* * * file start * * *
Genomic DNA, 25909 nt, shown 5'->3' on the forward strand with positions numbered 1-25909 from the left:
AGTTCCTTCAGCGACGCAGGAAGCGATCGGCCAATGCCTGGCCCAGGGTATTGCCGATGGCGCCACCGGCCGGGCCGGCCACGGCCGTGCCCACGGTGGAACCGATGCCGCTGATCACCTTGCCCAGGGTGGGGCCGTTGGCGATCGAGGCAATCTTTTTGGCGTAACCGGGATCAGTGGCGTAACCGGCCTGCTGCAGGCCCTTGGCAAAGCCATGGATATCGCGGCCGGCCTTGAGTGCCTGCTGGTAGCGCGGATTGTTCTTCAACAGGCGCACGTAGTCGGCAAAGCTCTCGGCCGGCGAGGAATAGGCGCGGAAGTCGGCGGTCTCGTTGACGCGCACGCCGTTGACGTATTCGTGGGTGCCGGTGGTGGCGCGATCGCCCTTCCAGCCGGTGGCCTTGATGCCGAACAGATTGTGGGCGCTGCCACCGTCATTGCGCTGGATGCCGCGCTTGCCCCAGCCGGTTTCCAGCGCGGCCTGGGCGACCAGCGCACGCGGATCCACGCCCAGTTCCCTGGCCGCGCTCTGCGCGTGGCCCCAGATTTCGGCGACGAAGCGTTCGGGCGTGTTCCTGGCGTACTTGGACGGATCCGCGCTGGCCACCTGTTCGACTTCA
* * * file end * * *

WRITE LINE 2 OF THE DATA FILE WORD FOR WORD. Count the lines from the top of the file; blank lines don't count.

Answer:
AGTTCCTTCAGCGACGCAGGAAGCGATCGGCCAATGCCTGGCCCAGGGTATTGCCGATGGCGCCACCGGCCGGGCCGGCCACGGCCGTGCCCACGGTGGAACCGATGCCGCTGATCACCTTGCCCAGGGTGGGGCCGTTGGCGATCGAGGCAATCTTTTTGGCGTAACCGGGATCAGTGGCGTAACCGGCCTGCTGCAGGCCCTTGGCAAAGCCATGGATATCGCGGCCGGCCTTGAGTGCCTGCTGGTAGCGCGGATTGTTCTTCAACAGGCGCACGTAGTCGGCAAAGCTCTCGGCCGGCGAGGAATAGGCGCGGAAGTCGGCGGTCTCGTTGACGCGCACGCCGTTGACGTATTCGTGGGTGCCGGTGGTGGCGCGATCGCCCTTCCAGCCGGTGGCCTTGATGCCGAACAGATTGTGGGCGCTGCCACCGTCATTGCGCTGGATGCCGCGCTTGCCCCAGCCGGTTTCCAGCGCGGCCTGGGCGACCAGCGCACGCGGATCCACGCCCAGTTCCCTGGCCGCGCTCTGCGCGTGGCCCCAGATTTCGGCGACGAAGCGTTCGGGCGTGTTCCTGGCGTACTTGGACGGATCCGCGCTGGCCACCTGTTCGACTTCA